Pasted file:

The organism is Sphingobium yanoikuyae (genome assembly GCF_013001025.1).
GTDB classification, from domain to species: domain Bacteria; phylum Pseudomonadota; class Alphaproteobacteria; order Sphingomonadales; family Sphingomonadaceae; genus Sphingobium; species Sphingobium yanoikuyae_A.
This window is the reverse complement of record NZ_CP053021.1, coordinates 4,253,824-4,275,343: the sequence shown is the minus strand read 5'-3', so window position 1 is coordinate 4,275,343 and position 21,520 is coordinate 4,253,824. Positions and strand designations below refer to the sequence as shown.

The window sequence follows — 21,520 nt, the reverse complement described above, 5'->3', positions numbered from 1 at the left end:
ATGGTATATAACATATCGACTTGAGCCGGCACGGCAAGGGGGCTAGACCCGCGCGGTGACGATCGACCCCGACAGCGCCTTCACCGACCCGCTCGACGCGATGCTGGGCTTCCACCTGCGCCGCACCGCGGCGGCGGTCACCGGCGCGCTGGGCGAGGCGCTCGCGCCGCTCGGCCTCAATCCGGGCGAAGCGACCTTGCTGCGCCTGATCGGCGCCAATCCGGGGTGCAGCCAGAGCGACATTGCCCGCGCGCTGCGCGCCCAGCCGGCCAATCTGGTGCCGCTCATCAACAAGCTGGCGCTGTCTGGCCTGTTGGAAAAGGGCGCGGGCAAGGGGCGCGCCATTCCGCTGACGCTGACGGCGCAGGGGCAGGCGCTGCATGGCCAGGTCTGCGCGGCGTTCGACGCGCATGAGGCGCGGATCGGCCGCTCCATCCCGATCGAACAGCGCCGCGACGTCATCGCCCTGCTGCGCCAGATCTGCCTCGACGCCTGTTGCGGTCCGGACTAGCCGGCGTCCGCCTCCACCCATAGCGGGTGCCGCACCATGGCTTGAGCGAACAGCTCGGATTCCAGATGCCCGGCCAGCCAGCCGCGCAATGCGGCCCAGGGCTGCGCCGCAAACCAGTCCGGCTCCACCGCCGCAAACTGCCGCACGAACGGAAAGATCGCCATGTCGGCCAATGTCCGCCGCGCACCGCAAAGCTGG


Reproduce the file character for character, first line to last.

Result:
The organism is Sphingobium yanoikuyae (genome assembly GCF_013001025.1).
GTDB classification, from domain to species: domain Bacteria; phylum Pseudomonadota; class Alphaproteobacteria; order Sphingomonadales; family Sphingomonadaceae; genus Sphingobium; species Sphingobium yanoikuyae_A.
This window is the reverse complement of record NZ_CP053021.1, coordinates 4,253,824-4,275,343: the sequence shown is the minus strand read 5'-3', so window position 1 is coordinate 4,275,343 and position 21,520 is coordinate 4,253,824. Positions and strand designations below refer to the sequence as shown.

The window sequence follows — 21,520 nt, the reverse complement described above, 5'->3', positions numbered from 1 at the left end:
ATGGTATATAACATATCGACTTGAGCCGGCACGGCAAGGGGGCTAGACCCGCGCGGTGACGATCGACCCCGACAGCGCCTTCACCGACCCGCTCGACGCGATGCTGGGCTTCCACCTGCGCCGCACCGCGGCGGCGGTCACCGGCGCGCTGGGCGAGGCGCTCGCGCCGCTCGGCCTCAATCCGGGCGAAGCGACCTTGCTGCGCCTGATCGGCGCCAATCCGGGGTGCAGCCAGAGCGACATTGCCCGCGCGCTGCGCGCCCAGCCGGCCAATCTGGTGCCGCTCATCAACAAGCTGGCGCTGTCTGGCCTGTTGGAAAAGGGCGCGGGCAAGGGGCGCGCCATTCCGCTGACGCTGACGGCGCAGGGGCAGGCGCTGCATGGCCAGGTCTGCGCGGCGTTCGACGCGCATGAGGCGCGGATCGGCCGCTCCATCCCGATCGAACAGCGCCGCGACGTCATCGCCCTGCTGCGCCAGATCTGCCTCGACGCCTGTTGCGGTCCGGACTAGCCGGCGTCCGCCTCCACCCATAGCGGGTGCCGCACCATGGCTTGAGCGAACAGCTCGGATTCCAGATGCCCGGCCAGCCAGCCGCGCAATGCGGCCCAGGGCTGCGCCGCAAACCAGTCCGGCTCCACCGCCGCAAACTGCCGCACGAACGGAAAGATCGCCATGTCGGCCAATGTCCGCCGCGCACCGCAAAGCTGG